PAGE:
The rhinoceros is a worldwide symbol of endangered megafauna. People and rhinos prefer similar habitat but don't mix very well, which is one reason rhinos have almost vanished from the earth. Since the 19th century people have shot them for protection, for sport, for their hornsused in Asia for folk remedies and in Yemen for dagger handles. Africa's two speciesthe black, or hook-lipped, rhinoceros and the white, or square-lipped, rhinohave been killed off in one impoverished, land-hungry country after another. But in South Africa, the story has a twist: rhinos are flourishing. The country has two of the three significant populations of endangered black rhinos and close to 90 percent of all the southern white rhinos remaining on the continent. And the good newstheir numbers are climbing year by year.
A key reason is game privatization. Game auctions have become big business as South Africans buy, sell, breed and ship wild animalswhite rhinos especiallyas if they were racehorses or Pomeranians. A white rhino can sell for more than $30,000. Rural landowners are selling off their cattle, bringing in expensive game and charging admission. The country's private reserves now account for three times as much conservation land as its expansive national parks.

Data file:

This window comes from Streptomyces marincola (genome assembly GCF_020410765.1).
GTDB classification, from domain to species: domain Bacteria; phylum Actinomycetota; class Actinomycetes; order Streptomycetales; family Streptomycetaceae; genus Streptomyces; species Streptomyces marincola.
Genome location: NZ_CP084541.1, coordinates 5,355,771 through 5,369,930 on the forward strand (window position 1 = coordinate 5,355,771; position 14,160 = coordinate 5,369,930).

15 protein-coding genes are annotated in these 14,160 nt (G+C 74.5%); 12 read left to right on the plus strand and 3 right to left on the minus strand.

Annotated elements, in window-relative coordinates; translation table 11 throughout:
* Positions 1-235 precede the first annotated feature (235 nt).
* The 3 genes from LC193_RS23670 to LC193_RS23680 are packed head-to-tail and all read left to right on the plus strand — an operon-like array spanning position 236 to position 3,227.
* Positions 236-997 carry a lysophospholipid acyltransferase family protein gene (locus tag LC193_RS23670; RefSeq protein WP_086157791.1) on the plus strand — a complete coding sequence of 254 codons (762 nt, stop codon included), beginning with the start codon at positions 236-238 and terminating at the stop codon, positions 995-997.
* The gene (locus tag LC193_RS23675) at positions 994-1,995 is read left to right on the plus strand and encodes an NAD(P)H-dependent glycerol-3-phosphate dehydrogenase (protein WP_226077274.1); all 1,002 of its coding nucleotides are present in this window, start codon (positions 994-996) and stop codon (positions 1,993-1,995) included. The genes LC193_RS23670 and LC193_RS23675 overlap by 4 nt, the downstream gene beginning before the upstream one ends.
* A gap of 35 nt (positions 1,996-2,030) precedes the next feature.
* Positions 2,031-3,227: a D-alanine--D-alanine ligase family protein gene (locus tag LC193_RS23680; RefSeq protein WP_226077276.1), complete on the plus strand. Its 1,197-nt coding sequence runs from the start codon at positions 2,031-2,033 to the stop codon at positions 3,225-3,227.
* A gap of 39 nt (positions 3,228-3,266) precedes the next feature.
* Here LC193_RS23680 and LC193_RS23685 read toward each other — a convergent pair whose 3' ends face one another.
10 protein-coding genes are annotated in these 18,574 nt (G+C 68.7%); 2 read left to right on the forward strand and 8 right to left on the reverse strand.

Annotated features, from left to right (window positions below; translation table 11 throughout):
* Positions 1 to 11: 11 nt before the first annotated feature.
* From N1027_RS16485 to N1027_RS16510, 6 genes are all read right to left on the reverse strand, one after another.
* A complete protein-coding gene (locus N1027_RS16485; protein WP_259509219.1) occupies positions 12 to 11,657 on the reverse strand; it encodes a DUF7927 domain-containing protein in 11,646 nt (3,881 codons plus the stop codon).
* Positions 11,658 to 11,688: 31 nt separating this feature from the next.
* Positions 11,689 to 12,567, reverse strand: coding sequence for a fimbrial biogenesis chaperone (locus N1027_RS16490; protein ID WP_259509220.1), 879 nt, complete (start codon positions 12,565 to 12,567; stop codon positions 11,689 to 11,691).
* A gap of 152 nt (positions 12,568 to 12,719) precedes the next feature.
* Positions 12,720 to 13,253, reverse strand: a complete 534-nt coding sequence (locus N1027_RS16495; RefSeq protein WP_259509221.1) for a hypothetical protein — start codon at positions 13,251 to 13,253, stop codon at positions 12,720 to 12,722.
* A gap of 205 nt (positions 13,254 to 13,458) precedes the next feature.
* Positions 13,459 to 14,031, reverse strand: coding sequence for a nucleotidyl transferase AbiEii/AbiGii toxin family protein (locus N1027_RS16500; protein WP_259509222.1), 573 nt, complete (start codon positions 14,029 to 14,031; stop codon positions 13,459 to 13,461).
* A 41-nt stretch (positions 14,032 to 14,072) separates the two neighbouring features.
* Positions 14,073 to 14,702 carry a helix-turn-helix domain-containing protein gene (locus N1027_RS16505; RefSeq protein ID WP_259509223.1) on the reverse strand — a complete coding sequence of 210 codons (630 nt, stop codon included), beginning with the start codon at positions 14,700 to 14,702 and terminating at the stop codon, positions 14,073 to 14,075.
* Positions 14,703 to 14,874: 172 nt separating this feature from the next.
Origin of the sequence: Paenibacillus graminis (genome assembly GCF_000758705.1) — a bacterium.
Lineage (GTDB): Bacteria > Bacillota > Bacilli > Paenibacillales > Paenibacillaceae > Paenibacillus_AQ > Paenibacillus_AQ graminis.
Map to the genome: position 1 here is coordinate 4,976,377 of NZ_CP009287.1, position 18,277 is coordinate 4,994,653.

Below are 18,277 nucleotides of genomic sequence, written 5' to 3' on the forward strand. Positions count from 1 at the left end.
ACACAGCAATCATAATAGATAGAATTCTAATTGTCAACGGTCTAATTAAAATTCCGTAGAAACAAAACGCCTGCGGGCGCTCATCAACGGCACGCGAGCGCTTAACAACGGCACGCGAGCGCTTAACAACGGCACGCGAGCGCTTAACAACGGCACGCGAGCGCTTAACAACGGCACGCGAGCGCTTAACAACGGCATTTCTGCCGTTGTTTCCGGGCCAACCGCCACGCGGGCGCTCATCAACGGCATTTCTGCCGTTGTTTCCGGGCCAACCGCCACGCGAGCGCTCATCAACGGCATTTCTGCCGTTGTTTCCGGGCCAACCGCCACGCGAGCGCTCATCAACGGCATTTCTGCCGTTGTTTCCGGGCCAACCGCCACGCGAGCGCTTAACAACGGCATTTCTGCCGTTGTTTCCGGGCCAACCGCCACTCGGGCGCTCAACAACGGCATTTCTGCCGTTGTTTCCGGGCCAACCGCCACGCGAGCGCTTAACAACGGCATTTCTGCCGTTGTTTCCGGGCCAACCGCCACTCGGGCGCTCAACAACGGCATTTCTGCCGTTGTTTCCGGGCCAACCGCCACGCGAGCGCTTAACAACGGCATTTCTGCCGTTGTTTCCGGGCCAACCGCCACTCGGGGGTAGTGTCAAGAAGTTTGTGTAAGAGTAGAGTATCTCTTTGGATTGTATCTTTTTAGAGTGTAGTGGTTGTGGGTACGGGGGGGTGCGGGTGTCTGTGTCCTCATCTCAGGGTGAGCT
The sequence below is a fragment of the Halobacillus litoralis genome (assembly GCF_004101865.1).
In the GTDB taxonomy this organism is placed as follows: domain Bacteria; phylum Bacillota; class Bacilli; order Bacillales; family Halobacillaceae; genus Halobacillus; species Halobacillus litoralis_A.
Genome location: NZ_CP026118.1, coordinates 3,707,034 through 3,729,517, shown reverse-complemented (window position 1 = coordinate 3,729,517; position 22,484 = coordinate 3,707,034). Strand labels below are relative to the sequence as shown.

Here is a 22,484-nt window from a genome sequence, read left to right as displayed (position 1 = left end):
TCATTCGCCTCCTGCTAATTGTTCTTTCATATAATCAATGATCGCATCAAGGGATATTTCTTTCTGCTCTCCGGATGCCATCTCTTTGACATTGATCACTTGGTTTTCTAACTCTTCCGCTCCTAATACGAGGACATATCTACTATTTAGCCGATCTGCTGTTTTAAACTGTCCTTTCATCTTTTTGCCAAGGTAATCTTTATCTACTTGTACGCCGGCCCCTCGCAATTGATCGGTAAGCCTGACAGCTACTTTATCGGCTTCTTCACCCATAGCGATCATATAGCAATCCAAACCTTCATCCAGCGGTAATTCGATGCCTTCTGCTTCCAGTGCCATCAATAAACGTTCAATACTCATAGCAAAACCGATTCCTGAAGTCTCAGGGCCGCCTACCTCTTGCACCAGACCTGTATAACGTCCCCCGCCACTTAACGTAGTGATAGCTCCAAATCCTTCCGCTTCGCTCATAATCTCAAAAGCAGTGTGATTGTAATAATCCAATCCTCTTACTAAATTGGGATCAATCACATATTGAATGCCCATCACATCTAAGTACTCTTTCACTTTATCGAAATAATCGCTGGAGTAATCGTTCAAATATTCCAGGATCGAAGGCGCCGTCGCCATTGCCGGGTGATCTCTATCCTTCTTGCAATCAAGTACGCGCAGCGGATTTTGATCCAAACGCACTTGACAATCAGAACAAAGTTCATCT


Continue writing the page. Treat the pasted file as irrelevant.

But in the new democratic South Africa, if conservation continues to be a game for the white elite, the safety of rhino sanctuaries, public and private, cannot be ensured. Many public reserves sit on traditional lands. Today rural tribal communities want to get their land back, but a return to subsistence farming and cattle grazing inside the parks would be an ecological disaster. So it is important for conservationists and activists to work in partnership with the tribal communities to help them build their own game reserves and reap the benefits. Until that happens, the long-term survival of rhinos remains in doubt.